Last Saturday at King Soopers, I ran into an acquaintance. He’s about my age, a Colorado Springs native and a guy who has been deeply involved in our community for decades. His mom was a teacher at Colorado Springs High School when I graduated in 1958.
“Hey, John!” he said.
“Hey, Dave — so what are you doing?”
“Same thing you’re doing,” said David Jenkins. “Doing Saturday morning shopping like a good spouse.”
So we kidded each other as old guys will, talked about cycling and staying fit in our 70s and eventually ambled down different aisles.
Jenkins is a community-minded man with an exemplary family who is arguably the most powerful businessperson in Colorado Springs.
With his son Chris, he’ll determine the future of downtown and of the Jenkins-owned 18,500-acre Banning-Lewis Ranch.
Power comes to those who can create value, who can pull buildings out of the ground or convert speculative properties into revenue — producing assets. Jenkins has done exactly that.
Father and son are not swayed by the perceived wish lists of young professionals or by airy notions of the public good. They could afford to do rankly speculative deals, but that’s not their style. Alone among local developers, David Jenkins has remained liquid in good times and bad.
In the boom-and-bust real estate economy that has characterized Colorado Springs for decades, he’s been a shrewd and careful buyer.
An example: In 1994, Jenkins bought the Plaza of the Rockies building at Tejon and Colorado Avenue from the bank that had foreclosed on the building’s former owner.
Built in the 1980s on land that was part of a designated urban renewal area, the original developer insisted that the city sweeten the pot by narrowing the Tejon Street right-of-way. As a perceived quid pro quo, the developer included a public indoor skating rink on the street level of the building. It became a popular downtown amenity.
City residents believed that the rink was as permanent as the street narrowing — but Jenkins knew better. If there was any such understanding, it didn’t survive the foreclosure. During the next year, he undertook an $800,000 renovation of the building, deep-sixing the ice rink and replacing it with 42,000 square feet of office space on two floors.
Skating enthusiasts protested bitterly, but Jenkins had transformed a downtown white elephant into a profitable urban property.
With his son Chris, he’ll determine the future of downtown.
Five years later he built the 13-story South Tower, which includes the popular Nosh restaurant on the ground floor, as well as space for the UCCS Gallery of Contemporary Art and the Cultural Office of the Pikes Peak Region. Jenkins made a great deal and the community benefited from his acumen as well.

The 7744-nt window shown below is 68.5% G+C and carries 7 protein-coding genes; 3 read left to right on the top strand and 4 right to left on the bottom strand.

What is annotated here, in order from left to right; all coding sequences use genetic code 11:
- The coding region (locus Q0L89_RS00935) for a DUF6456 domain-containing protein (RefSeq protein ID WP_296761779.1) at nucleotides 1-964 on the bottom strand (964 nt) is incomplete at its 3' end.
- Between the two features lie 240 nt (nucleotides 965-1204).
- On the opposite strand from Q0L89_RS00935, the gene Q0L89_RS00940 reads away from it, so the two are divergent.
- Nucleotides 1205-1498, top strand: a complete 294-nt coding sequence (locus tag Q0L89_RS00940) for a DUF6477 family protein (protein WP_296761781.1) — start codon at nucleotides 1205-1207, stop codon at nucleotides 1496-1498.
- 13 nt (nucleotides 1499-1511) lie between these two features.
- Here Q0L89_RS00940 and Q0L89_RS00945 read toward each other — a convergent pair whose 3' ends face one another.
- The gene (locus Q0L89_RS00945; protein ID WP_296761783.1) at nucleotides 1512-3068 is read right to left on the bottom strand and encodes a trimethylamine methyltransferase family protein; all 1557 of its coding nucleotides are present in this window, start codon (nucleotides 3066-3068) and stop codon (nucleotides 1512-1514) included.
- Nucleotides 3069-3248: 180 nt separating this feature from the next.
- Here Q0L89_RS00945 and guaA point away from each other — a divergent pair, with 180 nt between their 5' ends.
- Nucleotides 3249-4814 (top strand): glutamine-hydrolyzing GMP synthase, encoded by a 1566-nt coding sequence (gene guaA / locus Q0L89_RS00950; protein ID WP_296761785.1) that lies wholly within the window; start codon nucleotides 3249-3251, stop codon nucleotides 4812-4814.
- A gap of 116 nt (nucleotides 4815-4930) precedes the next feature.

So what’s next?
Here are some guesses.
• Pikes Peak Place. That’s the property description of a contiguous 60,133-square-foot vacant parcel bounded by Nevada Avenue, Pikes Peak Avenue and Weber Street. In 2010, Chris Jenkins told the Business Journal that plans for the construction, a mixed-use residential and retail high-rise were on hold, thanks to the recession. Jenkins said that he still hoped to move forward on the project in the near future — “maybe five to 10 years from now.”
Five years and counting, Chris.
• Southwest downtown. Nor’wood Development Group (the Jenkins’ company) gave the Olympic Museum a 1.7-acre site for the building at Vermijo and Sawatch streets, thereby enhancing the development potential of surrounding ground, much of it owned by Jenkins’ interests. You can bet that the donation came with a commitment to develop and improve adjacent parcels, though. Dick Celeste and the grandees of the U.S. Olympic Committee are not about to build their “iconic” structure amid a sea of dilapidated warehouses, cracked sidewalks and derelict railway sidings. Rumors are that an announcement might be coming in a few weeks.
Besides Pikes Peak Place and southwest downtown, Jenkins’ interests have patiently assembled several large downtown properties. One such assemblage is a 103,877- square-foot parcel bounded by Nevada, Vermijo and Weber. It includes an empty 1963 medical office building at 209 S. Nevada and a 1937 apartment building at 210 S. Weber. CSBJ/Independent employees might prefer that development occur elsewhere, since Chris Jenkins lets us park our cars on a lot next to the Independent building at 235 S. Nevada.
Parking or not, I’d love to see a 20-story building rise next door. Who knows, it might even have a Starbucks — no more three-block winter walks for the morning cuppa!